William Williams: “I have signed the Declaration of Independence. I shall be hung.”

William_Williams-202x300William Williams was born in Lebanon, Connecticut, on April 18, 1731, the son of Pastor Solomon Williams, D.D., and Mary Porter Williams. William enrolled at Harvard College at age 16, graduated at 20 with honorable distinction, and commenced theological studies with his father. “The family of William Williams is said to have been originally from Wales. A branch of it came to America in the year 1630, and settled in Roxbury, Massachusetts. His grandfather, who bore the same name, was the minister of Hatfield, Massachusetts; and his father, Solomon Williams, D. D. was the minister of a parish in Lebanon, where he was settled fifty-four years. Solomon Williams, the father, married a daughter of Colonel Porter, of Hadley, by whom he had five sons and three daughters. The sons were all liberally educated. Of these, Eliphalet was settled, as a minister of the gospel, in East-Hartford, where be continued to officiate for about half a century. Ezekiel was sheriff of the county of Hartford for more than thirty years; he died a few years since at Wethersfield, leaving behind him a character distinguished for energy and enterprise, liberality and benevolence.” (Colonial Hall)

“William was a man of medium build, erect and well proportioned. He had dark brown eyes and black hair. Normally he was a man self-controlled and discrete; but it is said, upon occasion, his strong feelings led him to ‘violence of language.’ His plan for life was to follow his father in Christian ministry. The French and Indian Wars (1754-1763) interrupted this when he enlisted in the Continental Army. He joined his uncle, Colonel Ephraim Williams, and accompanied a British military expedition to Lake George in northeastern New York. On September 8, 1755, at Rocky Brook, four miles from Lake George, British Major General William Johnson, leading 1,200 provincial troops, engaged Monsieur le Baron de Dieskau in a fierce battle. Colonel Ephraim Williams commanded a regiment of provincial troops, and at the first volley was shot through the head.” (The Society of the Descendants of the Signers of the Declaration of Independence)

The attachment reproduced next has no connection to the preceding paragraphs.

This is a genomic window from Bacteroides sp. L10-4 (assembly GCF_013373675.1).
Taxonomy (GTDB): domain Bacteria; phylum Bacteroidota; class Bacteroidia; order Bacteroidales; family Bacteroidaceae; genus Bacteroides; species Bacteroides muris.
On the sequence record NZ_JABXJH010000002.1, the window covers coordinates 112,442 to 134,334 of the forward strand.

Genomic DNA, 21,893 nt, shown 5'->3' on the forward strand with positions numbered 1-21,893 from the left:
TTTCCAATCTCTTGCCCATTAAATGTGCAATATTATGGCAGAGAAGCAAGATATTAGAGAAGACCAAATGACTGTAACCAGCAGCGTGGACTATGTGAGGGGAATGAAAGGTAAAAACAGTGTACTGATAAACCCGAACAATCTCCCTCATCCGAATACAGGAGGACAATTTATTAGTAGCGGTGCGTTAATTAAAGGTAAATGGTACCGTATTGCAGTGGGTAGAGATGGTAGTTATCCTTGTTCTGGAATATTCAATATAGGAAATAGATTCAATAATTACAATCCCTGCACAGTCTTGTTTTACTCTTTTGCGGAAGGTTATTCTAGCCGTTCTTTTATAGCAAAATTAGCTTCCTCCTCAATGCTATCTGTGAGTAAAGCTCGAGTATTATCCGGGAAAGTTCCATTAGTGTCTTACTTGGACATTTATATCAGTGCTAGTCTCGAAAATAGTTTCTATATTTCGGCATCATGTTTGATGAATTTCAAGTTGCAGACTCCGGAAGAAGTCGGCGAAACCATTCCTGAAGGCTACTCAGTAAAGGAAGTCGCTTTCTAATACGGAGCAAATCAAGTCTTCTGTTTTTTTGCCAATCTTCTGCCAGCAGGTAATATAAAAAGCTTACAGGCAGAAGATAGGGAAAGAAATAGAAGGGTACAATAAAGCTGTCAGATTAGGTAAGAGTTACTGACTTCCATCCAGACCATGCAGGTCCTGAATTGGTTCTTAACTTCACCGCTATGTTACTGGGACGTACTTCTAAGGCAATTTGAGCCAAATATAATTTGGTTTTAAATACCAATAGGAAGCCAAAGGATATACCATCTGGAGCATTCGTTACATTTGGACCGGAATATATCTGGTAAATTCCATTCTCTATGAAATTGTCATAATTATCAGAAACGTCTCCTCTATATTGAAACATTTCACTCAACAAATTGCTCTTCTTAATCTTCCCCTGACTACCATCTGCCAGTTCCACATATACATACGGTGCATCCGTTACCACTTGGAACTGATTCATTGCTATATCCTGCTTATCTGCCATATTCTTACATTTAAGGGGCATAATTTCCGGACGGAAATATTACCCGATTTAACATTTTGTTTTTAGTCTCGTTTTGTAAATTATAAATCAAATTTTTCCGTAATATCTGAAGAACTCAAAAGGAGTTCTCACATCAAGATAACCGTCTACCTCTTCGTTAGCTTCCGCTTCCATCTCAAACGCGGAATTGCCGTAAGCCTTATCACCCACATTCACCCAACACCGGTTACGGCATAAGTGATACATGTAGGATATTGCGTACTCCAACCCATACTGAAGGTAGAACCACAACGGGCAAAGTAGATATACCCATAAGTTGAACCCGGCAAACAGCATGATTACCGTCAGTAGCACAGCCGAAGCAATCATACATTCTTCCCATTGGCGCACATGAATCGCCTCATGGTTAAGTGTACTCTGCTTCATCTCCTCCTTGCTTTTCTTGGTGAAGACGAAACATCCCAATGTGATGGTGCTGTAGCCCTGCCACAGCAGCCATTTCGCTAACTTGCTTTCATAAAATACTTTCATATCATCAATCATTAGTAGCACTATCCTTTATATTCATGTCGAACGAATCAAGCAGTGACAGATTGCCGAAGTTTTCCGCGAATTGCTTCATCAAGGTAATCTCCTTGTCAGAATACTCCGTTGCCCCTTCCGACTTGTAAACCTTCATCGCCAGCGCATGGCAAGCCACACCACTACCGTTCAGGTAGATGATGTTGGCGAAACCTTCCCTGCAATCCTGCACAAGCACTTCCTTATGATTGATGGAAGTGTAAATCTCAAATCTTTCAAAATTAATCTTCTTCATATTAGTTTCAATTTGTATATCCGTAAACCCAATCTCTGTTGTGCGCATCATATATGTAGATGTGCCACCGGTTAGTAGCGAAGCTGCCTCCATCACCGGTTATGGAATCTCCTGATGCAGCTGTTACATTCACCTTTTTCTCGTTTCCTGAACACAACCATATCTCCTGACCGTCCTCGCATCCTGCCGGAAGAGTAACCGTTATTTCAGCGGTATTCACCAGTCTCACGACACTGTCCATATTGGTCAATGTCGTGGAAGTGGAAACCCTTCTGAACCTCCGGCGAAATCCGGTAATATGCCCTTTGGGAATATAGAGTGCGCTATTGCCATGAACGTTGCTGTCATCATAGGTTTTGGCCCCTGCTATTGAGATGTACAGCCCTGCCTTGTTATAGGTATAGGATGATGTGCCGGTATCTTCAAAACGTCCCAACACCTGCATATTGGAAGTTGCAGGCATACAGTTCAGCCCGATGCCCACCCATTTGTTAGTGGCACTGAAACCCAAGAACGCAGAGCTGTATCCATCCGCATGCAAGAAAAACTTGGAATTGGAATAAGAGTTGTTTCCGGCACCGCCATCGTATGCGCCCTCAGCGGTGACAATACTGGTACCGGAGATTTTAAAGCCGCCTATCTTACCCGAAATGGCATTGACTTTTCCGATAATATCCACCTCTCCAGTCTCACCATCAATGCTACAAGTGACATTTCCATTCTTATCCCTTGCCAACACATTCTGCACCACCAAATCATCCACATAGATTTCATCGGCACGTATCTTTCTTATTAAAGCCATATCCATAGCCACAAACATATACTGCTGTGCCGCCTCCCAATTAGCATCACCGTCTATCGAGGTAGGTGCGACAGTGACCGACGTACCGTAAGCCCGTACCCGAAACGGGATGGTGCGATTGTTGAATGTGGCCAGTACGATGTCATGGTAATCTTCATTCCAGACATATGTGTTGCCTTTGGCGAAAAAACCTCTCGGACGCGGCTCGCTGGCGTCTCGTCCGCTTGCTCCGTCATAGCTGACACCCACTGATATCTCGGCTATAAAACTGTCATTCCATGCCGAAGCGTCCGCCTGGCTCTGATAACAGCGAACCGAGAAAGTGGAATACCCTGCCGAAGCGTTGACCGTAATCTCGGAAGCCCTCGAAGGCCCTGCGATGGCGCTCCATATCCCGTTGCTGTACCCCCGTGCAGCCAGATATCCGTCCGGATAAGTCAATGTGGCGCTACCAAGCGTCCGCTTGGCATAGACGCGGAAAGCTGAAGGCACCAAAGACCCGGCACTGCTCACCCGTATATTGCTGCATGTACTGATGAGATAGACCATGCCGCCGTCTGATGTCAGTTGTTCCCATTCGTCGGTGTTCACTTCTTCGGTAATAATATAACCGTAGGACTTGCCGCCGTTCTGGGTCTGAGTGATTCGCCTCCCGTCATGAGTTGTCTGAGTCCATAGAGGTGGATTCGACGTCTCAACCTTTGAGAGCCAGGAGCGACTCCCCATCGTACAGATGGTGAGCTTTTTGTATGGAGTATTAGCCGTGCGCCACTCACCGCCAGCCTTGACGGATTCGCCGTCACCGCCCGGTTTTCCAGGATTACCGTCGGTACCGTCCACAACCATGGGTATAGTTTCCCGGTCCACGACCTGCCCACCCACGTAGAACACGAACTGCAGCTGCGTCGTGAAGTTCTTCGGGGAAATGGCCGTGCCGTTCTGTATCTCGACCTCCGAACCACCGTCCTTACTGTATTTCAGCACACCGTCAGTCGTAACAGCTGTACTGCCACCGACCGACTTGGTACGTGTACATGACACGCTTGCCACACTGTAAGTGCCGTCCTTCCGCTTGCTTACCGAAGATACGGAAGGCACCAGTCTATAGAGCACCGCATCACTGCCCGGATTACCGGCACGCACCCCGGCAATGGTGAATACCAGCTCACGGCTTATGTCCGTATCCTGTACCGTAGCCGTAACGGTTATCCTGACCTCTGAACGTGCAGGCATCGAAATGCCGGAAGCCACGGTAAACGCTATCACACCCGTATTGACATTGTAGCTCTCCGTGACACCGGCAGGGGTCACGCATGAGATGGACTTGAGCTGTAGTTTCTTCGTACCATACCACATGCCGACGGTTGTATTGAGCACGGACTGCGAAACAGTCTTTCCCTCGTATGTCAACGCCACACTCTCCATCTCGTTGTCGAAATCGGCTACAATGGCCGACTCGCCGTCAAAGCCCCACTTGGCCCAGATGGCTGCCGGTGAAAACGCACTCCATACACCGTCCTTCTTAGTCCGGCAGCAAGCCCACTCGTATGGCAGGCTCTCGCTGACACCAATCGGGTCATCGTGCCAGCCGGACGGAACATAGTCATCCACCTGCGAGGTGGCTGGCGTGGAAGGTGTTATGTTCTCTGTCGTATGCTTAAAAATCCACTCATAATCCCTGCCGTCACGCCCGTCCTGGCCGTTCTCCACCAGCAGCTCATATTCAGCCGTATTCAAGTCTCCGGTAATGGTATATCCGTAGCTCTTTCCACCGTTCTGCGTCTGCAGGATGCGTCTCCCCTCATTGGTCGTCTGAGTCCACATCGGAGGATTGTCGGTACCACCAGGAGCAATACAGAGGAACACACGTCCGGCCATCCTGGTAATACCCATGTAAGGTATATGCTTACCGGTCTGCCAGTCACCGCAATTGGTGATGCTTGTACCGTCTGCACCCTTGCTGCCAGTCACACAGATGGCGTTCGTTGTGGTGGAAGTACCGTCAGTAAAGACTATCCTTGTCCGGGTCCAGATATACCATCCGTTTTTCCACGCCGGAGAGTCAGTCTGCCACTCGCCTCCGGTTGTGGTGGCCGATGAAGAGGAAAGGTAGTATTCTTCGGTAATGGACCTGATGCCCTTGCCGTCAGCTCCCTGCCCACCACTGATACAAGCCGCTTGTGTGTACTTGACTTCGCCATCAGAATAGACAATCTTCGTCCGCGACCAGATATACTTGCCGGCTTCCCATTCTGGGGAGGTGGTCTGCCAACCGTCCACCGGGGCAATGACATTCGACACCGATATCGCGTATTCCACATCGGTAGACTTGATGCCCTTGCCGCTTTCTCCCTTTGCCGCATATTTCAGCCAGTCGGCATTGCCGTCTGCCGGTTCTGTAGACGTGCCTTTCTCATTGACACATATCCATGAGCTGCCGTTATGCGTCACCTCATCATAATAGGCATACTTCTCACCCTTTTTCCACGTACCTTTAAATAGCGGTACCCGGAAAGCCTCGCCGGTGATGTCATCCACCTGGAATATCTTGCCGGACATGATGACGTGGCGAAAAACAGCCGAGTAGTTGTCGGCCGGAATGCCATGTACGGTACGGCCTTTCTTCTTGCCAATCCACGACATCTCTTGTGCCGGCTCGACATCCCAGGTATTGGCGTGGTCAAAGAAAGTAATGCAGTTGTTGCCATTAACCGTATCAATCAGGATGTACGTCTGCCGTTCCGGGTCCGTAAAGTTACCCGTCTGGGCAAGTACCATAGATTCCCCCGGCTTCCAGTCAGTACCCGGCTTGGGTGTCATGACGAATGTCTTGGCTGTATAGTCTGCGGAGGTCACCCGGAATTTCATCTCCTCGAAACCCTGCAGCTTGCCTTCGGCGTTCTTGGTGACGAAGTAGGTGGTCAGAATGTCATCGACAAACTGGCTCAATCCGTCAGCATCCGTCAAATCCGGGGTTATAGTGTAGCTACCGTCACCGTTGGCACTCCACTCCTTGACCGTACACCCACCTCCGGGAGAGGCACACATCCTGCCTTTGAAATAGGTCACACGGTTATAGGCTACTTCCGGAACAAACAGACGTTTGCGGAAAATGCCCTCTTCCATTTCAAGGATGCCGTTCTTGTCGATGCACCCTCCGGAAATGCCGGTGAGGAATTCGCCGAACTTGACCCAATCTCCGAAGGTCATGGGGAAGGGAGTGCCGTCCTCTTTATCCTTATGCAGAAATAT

historicsigning3 (Mary Williams’ brother, John Trumbull, became famous as a painter of the Revolution. His works include the portrait above of William Williams, and the four large paintings of the Revolution now hanging in the Rotunda of the U. S. Capitol. http://www.dsdi1776.com/signers-by-state/william-williams/) Williams married Mary Trumbull, the daughter of the Royal Governor Jonathan Trumbull. Mary’s family included connections to John Adams, Oliver Wolcott, and William Ellery. Williams was forty at the time, and Mary was 25. They married on 14 February 1771. The couple had three children: Solomon, Faith, and William.

“William became an ardent supporter of the proposition for Independence, and gave his support financially through his own purse as well as through many effective writings. Williams presented the claims of the colonists in the press, and helped compose many of the Revolutionary state papers of the Royal Governor Jonathon Trumbull. During the 1760s he served on committees that considered the Stamp Act, the Connecticut claims to the Susquehanna lands, the case of the Mohegan Indians, and settlement of the boundary disputes between Connecticut and Massachusetts.

“Williams served as a Colonel in the Connecticut Militia (1773-75), but he was also the son-in-law of the Royal Governor! Governor Trumbull was the only royal governor to support the revolution. In 1775 William went from house to house soliciting private donations to defray the cost of sending Connecticut troops to aid in the capture of Ticonderoga.